Living in West Africa is, as I’ve written before, a bit of a rollercoaster ride. Up, down, upside down and turnabout – except that this rollercoaster never comes to a gentle stop.
Gambia is, heaven forbid, looking at the prospect of internal conflict after another disputed general election, with the incumbent refusing to give way. Nigeria, the focus of attention for a decade or more, the place to be and invest, has experienced a full year of negative GDP growth; the currency is in free-fall, and the prospects for 2017 look, well, bleak. Benin, Nigeria’s tiny neighbour, is dependent on the big boy next door for much of its economic activity. Nigeria has just banned the import by road of used cars (or did it withdraw the ban? Difficult to tell which way is up sometimes), which means that an entire industry in Benin’s capital city Cotonou, with several thousand jobs involved, no longer has any customers.
But citing again the fact that every negative has a positive, there are three countries that are on the rise in West Africa, one of which has been at the bottom of the hill for many years.
Cote d’Ivoire experienced internal conflict for much of the last decade, and in the early months of this one, with severe damage caused by what became street-to-street fighting in Abidjan, the commercial capital. Six years after taking power in early 2011, after the terrible aftermath of the 2010 election, and after a peaceful re-election in 2016, President Alassane Ouattara and his colleagues in government have delivered the country through years of conflict to prosperity. It is now the fastest growing economy in the world, forecast by the IMF to experience 8% real GDP growth this year. That’s actually the highest globally in percentage terms. No one in the developed world comes anywhere near it. It is higher than China and India. The average for sub-Saharan Africa is just 2.9%.
Sure, it’s starting from a small base, but the momentum is there, and growth begets growth. Due to the years of conflict, the hotels in Abidjan got a bit ‘tired’, but refurbishment is underway. The Radisson Blu at the airport opened last year, and some large international brands are moving, including Azalaï and Mövenpick.
A recent article published on AllAfrica.com says that Cote d’Ivoire “may well be Africa’s new economic powerhouse”. Sorry Nigeria, you’re going to have to do better.
Ghana and Senegal are also experiencing some of the highest growths rate globally. Neither country has had the conflict that Cote d’Ivoire and other West African nations have experienced, although Ghana has been through a bit of uncertainly recently. It has been hit by the reduction in the world market prices of oil, gold and cocoa, a severe shortage of electric power, alleged poor governance at the centre, and a ‘wait and see attitude’ for the general elections held in December 2016 – which, unlike other countries, passed off peaceably (once again). There are high hopes for economic recovery in 2017, with the IMF projecting 7.4% real GDP growth. Such a high figure mean a greater likelihood that the hotel industry will receive greater demand, and that new projects in Accra, such as the Marriott in Airport City, will finally open.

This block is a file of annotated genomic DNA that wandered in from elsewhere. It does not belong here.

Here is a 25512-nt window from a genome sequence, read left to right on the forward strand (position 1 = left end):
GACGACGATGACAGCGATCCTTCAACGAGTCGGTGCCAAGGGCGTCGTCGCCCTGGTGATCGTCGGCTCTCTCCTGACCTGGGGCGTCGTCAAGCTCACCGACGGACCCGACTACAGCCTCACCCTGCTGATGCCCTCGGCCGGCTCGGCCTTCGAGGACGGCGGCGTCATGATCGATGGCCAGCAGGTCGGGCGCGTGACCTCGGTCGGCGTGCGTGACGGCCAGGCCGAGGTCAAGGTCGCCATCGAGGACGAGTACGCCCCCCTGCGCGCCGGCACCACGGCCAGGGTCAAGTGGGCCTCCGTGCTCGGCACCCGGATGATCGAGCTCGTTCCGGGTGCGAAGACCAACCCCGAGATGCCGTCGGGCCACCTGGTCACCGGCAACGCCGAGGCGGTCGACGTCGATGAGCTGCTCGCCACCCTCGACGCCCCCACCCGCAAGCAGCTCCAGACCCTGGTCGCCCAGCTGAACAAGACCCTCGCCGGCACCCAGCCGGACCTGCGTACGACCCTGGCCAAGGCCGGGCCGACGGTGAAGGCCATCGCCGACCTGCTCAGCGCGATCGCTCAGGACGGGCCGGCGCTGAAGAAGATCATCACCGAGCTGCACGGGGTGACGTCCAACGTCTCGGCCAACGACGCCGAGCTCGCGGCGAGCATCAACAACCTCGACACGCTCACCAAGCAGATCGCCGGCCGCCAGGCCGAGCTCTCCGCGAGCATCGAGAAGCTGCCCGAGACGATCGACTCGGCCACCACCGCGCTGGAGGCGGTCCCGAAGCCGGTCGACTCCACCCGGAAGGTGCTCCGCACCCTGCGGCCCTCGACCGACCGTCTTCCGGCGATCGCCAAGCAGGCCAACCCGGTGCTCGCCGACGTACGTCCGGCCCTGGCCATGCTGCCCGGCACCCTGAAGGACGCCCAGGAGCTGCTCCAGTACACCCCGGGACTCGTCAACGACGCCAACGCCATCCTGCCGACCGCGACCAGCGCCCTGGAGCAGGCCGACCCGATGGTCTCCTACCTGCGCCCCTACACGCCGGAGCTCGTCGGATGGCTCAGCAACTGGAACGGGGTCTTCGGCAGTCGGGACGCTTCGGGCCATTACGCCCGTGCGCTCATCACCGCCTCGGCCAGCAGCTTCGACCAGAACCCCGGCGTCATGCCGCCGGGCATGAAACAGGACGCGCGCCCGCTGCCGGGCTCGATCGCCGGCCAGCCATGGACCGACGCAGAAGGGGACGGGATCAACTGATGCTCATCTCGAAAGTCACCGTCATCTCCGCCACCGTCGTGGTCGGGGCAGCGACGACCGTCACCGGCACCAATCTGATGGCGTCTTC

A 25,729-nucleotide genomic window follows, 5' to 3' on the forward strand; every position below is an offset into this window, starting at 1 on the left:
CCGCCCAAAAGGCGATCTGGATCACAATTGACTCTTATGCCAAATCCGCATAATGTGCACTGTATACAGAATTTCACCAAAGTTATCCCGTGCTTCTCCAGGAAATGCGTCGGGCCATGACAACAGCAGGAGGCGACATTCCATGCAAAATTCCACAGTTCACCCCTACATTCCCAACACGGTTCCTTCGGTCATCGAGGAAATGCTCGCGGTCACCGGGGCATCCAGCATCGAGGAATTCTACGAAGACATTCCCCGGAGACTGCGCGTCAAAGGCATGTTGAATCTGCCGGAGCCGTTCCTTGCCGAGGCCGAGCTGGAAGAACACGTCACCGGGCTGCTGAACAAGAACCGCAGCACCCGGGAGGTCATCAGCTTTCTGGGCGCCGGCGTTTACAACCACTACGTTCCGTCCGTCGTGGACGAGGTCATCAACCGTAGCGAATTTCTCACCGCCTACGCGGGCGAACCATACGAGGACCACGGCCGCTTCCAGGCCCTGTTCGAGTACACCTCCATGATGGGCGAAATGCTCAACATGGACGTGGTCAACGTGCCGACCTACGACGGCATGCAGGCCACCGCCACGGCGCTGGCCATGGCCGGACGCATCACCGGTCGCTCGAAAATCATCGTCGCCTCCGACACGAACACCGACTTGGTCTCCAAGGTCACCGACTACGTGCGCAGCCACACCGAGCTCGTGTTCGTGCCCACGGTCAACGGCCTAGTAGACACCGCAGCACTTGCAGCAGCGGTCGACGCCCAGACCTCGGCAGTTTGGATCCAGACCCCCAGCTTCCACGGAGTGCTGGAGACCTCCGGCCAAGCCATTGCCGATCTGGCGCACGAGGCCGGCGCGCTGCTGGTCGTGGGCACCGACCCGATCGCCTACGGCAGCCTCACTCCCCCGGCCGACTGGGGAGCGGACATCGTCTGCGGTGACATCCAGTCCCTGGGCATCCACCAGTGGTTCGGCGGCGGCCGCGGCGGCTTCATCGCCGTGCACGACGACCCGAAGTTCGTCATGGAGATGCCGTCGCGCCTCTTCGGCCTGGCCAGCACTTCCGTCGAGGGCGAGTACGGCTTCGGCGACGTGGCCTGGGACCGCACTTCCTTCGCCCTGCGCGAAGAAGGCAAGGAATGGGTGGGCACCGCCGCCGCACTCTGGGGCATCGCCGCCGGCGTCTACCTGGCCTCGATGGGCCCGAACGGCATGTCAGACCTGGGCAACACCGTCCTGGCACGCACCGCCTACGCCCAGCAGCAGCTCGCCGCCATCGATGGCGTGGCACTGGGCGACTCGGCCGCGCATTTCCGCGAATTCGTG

Senegal has been kind of a ‘Steady Eddy’ in recent years, with average GDP growth in the last decade of around 4 to 4.5%. There was a dip to around 2% in 2011 due to poor agricultural output and a lack of confidence building up to the early-2012 election, but recent efforts to further diversify the economy are succeeding, with GDP growth projected at almost 7% this year.
Senegal’s capital, Dakar, benefits from good road infrastructure and good air access to the rest of Africa, Europe and the USA. Like Abidjan, the hotel market has been dominated by French brands, with several Accor properties in operations, but this is changing. There is a very successful Radisson Blu on the Corniche in the Fann district, with a Hyatt and another Azalaï, a hotel chain making huge strides in West Africa, under construction.
That same article says that Senegal has “… long been a bastion of political stability in West Africa.” This is definitely an essential, recurring theme, along with economic diversification, to stimulate investment and growth.
So, three to watch in West Africa. In fact, don’t just watch, get your hands dirty and scoop up the opportunities.